During the 1965 Kalundborg conference (Denmark), a film called “Motor Development in the Deafblind Education” was shown in which Jan van Dijk from Sint-Michielsgestel showed the beginning steps of deaf-blind education. Two parts of the film attracted wide attention. The young rubella population exhibited considerable delay in both their motor functioning and social skills. The majority of children in this group were withdrawn into their own body activities and therefore paid little attention to other people in their world including the teachers or parents who tried to come in contact with them. This was true both, of the children who were completely or almost blind and those with residual vision. There was, however, one way to successfully attract the children’s attention: joining in their favorite activities (e.g., moving hands in front of their eyes, rocking, jumping or spinning around). This “moving-acting together” as Van Dijk called it, was in sharp contrast to approaches practiced with persons with cognitive disabilities in which these activities were stopped by taking their hands away from their eyes or even strapping them down. The co-active movement approach advocated by Van Dijk caught on because of its approach of “joining in” with the child and following his or her attention and interest. It was truly a child-centered approach that included imitation of the child and giving him or her the lead, so he or she would not become totally dependent on the teacher’s activities. In the coming theories of child development, this approach was to be called “feeling of competence” meaning fostering the feeling in the child that he or she can have an influence on the environment instead of being completely dependent upon it. In co-active activities, the educator literally feels what the child’s intentions are. When moving and acting together the educator is able to perceive the topographically subtle intentive movements the child sends out and may act accordingly.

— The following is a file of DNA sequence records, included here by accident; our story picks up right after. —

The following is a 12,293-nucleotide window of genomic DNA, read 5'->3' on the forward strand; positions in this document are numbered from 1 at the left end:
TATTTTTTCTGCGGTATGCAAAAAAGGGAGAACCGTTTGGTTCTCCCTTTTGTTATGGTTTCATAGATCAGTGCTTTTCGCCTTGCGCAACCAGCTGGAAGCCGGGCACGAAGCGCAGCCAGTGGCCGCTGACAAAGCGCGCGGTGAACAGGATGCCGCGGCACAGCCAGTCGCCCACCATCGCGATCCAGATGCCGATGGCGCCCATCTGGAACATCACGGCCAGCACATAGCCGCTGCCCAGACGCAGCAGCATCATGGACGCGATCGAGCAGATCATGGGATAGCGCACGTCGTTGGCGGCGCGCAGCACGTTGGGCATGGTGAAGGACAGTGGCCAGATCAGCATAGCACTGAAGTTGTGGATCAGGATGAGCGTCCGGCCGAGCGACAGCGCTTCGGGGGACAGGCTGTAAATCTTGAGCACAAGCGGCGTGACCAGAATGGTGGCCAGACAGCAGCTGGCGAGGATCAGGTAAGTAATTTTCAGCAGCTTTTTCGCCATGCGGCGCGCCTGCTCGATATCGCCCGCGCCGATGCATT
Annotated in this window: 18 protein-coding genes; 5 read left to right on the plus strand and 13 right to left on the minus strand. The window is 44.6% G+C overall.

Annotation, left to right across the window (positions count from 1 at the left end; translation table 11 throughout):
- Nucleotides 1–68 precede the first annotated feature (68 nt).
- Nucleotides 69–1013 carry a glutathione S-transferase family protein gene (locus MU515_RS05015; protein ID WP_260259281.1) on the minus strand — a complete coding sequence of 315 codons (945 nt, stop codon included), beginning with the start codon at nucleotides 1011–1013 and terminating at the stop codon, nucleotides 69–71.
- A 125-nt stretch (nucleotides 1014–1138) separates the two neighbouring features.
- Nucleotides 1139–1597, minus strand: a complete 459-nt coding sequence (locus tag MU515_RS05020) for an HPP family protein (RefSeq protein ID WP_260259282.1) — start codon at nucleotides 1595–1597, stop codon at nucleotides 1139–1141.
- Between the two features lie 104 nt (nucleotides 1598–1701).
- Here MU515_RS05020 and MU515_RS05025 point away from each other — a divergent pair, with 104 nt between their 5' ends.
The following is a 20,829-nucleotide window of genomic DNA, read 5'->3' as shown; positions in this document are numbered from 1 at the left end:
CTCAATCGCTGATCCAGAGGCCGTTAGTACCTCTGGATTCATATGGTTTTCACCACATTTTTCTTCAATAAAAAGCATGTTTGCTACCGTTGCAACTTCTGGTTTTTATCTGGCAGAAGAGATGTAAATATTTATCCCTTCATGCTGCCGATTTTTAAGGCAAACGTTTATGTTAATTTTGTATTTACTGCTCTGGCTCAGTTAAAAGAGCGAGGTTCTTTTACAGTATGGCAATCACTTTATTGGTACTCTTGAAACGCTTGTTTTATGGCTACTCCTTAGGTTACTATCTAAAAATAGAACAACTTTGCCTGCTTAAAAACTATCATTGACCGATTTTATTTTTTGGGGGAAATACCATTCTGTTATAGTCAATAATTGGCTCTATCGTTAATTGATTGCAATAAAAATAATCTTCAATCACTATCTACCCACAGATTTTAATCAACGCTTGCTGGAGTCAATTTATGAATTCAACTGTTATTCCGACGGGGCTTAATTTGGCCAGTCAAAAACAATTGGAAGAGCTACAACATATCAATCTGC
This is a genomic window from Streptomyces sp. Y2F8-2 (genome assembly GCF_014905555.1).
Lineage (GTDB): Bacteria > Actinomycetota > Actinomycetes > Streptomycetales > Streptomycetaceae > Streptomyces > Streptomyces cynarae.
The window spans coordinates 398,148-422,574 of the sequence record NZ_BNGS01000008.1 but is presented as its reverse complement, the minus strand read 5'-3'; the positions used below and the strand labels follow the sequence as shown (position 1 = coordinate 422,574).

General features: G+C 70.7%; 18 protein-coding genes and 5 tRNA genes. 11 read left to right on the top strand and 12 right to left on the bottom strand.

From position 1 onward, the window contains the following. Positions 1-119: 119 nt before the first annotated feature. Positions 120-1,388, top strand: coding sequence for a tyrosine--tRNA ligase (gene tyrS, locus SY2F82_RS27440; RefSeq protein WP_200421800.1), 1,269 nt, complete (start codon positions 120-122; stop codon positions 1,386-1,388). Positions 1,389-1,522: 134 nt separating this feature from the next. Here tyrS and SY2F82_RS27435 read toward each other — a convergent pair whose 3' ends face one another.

Modern insights into child development have shown how well chosen the ideas of co-active movement were. Currently, a well-researched theory, the Attachment Theory, is gaining wide recognition. It appears that if a child’s intentions, which may be subtly expressed through eyes, physical movements, and changes in breathing, are picked up on by the principal caregiver and responded to accordingly, the child will begin to feel that this is a safe person who can be trusted in times of need. In other words, a bond is established between child and caregiver which will serve as a “safe harbor” for the rest of the child’s life.
This idea of following the child’s lead and responding to his or her intentions has only gained in prominence over the years. The same can be said about another theme of the 1965 film made at Sint-Michielgestel. A scene is portrayed in which one of the finest teachers of the deaf-blind, Mary Jurgens, communicates with a nonspeaking, nonsigning, deaf-blind boy. Co-actively, they are making a doll out of clay. Together they roll a kind of sausage representing the leg of the doll. Then Mary guides the child’s index finger to point to the “sausage”, then to her legs and to his legs, and finally to the missing part of the clay doll. He understands it, and with her help completes the clay doll including its leg. A conversation has taken place through pointing and referring to the situation (missing leg). The teacher has made herself understood by guiding the situation in such a way that the boy had to understand her intent. He added his part in the conversation by putting the leg in the right place. This is exactly what Van Uden, meant by having a conversation with a speechless (and nonsigning) deaf-blind child (1967). His conversational method has always been influential, not only for deaf, but also for children with deaf-blindness. Important features in this method such as turn-taking, mutual gaze or the looking to things together (e.g., child and educator or child and parent), and the use of pointing (deixis) have been found to be essential elements in the development of language, as was demonstrated in research that came out many years later (Ninio & Snow, 1996; Preisler, 1983; Volterra & Erting, 1990).